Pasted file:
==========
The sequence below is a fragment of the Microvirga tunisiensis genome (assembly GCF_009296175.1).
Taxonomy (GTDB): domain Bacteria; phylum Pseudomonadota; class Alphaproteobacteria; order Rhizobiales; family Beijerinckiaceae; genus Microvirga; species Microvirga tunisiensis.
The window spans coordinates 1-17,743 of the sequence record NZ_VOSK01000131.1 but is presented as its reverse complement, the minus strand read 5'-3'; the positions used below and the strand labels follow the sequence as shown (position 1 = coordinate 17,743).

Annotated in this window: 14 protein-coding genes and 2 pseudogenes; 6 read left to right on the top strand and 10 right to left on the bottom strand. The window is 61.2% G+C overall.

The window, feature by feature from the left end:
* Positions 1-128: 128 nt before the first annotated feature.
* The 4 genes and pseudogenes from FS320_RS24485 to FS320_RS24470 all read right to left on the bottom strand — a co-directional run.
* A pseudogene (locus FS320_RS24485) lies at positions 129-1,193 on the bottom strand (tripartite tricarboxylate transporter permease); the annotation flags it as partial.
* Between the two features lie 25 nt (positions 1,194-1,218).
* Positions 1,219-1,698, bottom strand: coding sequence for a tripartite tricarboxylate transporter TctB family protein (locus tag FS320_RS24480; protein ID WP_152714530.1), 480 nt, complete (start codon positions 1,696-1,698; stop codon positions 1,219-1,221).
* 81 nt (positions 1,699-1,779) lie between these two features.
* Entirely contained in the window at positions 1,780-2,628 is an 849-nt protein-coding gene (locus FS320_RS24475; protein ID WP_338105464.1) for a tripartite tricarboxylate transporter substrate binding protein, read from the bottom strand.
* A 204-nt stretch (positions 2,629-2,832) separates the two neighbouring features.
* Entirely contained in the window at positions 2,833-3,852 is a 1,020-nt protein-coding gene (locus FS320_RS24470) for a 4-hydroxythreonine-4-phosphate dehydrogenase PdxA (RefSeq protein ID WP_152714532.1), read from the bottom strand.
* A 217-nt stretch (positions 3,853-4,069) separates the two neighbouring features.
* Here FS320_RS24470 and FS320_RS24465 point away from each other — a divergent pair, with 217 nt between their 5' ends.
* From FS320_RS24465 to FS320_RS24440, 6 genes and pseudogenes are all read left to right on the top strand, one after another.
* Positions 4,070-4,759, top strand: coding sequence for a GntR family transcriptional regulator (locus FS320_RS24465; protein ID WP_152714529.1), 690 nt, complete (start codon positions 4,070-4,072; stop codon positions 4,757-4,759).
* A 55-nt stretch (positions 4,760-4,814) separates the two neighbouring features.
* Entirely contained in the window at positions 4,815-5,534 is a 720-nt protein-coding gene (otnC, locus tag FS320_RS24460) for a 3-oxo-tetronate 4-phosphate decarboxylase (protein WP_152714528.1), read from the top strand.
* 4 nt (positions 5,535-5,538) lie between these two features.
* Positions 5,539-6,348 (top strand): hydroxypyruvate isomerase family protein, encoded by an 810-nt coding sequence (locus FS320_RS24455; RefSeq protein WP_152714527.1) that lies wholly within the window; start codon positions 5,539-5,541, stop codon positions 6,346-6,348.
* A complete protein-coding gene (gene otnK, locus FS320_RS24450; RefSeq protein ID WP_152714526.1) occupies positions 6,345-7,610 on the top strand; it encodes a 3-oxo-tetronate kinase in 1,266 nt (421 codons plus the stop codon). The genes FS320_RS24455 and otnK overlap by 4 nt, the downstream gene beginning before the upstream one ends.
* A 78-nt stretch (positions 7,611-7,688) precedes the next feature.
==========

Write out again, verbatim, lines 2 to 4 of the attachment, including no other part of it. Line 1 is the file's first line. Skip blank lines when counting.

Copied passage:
Taxonomy (GTDB): domain Bacteria; phylum Pseudomonadota; class Alphaproteobacteria; order Rhizobiales; family Beijerinckiaceae; genus Microvirga; species Microvirga tunisiensis.
The window spans coordinates 1-17,743 of the sequence record NZ_VOSK01000131.1 but is presented as its reverse complement, the minus strand read 5'-3'; the positions used below and the strand labels follow the sequence as shown (position 1 = coordinate 17,743).

Annotated in this window: 14 protein-coding genes and 2 pseudogenes; 6 read left to right on the top strand and 10 right to left on the bottom strand. The window is 61.2% G+C overall.